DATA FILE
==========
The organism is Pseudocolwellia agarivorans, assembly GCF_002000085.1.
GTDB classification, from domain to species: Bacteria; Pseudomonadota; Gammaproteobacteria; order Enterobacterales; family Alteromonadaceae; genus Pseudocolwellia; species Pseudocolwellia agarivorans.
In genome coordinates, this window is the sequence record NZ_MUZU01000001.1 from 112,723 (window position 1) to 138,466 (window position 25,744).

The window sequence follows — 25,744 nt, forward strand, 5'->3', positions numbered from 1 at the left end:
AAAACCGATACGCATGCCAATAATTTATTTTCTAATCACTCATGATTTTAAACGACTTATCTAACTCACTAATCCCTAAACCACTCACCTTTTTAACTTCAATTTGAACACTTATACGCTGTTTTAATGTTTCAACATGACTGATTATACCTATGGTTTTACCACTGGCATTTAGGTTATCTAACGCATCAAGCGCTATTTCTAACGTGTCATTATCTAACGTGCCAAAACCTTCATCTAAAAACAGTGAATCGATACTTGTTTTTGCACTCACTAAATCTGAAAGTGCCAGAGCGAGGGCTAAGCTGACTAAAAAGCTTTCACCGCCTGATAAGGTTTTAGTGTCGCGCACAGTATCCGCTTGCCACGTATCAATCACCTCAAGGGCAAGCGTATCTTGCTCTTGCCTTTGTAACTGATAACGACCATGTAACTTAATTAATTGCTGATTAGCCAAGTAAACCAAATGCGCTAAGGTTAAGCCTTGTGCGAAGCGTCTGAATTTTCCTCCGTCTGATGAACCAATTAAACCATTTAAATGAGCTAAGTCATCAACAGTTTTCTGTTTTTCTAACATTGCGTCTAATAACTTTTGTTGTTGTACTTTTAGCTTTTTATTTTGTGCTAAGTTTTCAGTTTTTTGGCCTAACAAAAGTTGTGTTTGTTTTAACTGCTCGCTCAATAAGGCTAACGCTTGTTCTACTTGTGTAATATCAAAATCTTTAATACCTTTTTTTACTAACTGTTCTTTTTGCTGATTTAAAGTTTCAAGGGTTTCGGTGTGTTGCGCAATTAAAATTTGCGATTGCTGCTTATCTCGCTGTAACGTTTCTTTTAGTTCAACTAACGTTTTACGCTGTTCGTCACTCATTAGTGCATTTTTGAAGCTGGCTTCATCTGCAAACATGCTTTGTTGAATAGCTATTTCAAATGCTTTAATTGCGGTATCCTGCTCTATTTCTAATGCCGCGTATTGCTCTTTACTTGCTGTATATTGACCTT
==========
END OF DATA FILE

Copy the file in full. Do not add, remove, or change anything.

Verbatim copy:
The organism is Pseudocolwellia agarivorans, assembly GCF_002000085.1.
GTDB classification, from domain to species: Bacteria; Pseudomonadota; Gammaproteobacteria; order Enterobacterales; family Alteromonadaceae; genus Pseudocolwellia; species Pseudocolwellia agarivorans.
In genome coordinates, this window is the sequence record NZ_MUZU01000001.1 from 112,723 (window position 1) to 138,466 (window position 25,744).

The window sequence follows — 25,744 nt, forward strand, 5'->3', positions numbered from 1 at the left end:
AAAACCGATACGCATGCCAATAATTTATTTTCTAATCACTCATGATTTTAAACGACTTATCTAACTCACTAATCCCTAAACCACTCACCTTTTTAACTTCAATTTGAACACTTATACGCTGTTTTAATGTTTCAACATGACTGATTATACCTATGGTTTTACCACTGGCATTTAGGTTATCTAACGCATCAAGCGCTATTTCTAACGTGTCATTATCTAACGTGCCAAAACCTTCATCTAAAAACAGTGAATCGATACTTGTTTTTGCACTCACTAAATCTGAAAGTGCCAGAGCGAGGGCTAAGCTGACTAAAAAGCTTTCACCGCCTGATAAGGTTTTAGTGTCGCGCACAGTATCCGCTTGCCACGTATCAATCACCTCAAGGGCAAGCGTATCTTGCTCTTGCCTTTGTAACTGATAACGACCATGTAACTTAATTAATTGCTGATTAGCCAAGTAAACCAAATGCGCTAAGGTTAAGCCTTGTGCGAAGCGTCTGAATTTTCCTCCGTCTGATGAACCAATTAAACCATTTAAATGAGCTAAGTCATCAACAGTTTTCTGTTTTTCTAACATTGCGTCTAATAACTTTTGTTGTTGTACTTTTAGCTTTTTATTTTGTGCTAAGTTTTCAGTTTTTTGGCCTAACAAAAGTTGTGTTTGTTTTAACTGCTCGCTCAATAAGGCTAACGCTTGTTCTACTTGTGTAATATCAAAATCTTTAATACCTTTTTTTACTAACTGTTCTTTTTGCTGATTTAAAGTTTCAAGGGTTTCGGTGTGTTGCGCAATTAAAATTTGCGATTGCTGCTTATCTCGCTGTAACGTTTCTTTTAGTTCAACTAACGTTTTACGCTGTTCGTCACTCATTAGTGCATTTTTGAAGCTGGCTTCATCTGCAAACATGCTTTGTTGAATAGCTATTTCAAATGCTTTAATTGCGGTATCCTGCTCTATTTCTAATGCCGCGTATTGCTCTTTACTTGCTGTATATTGACCTT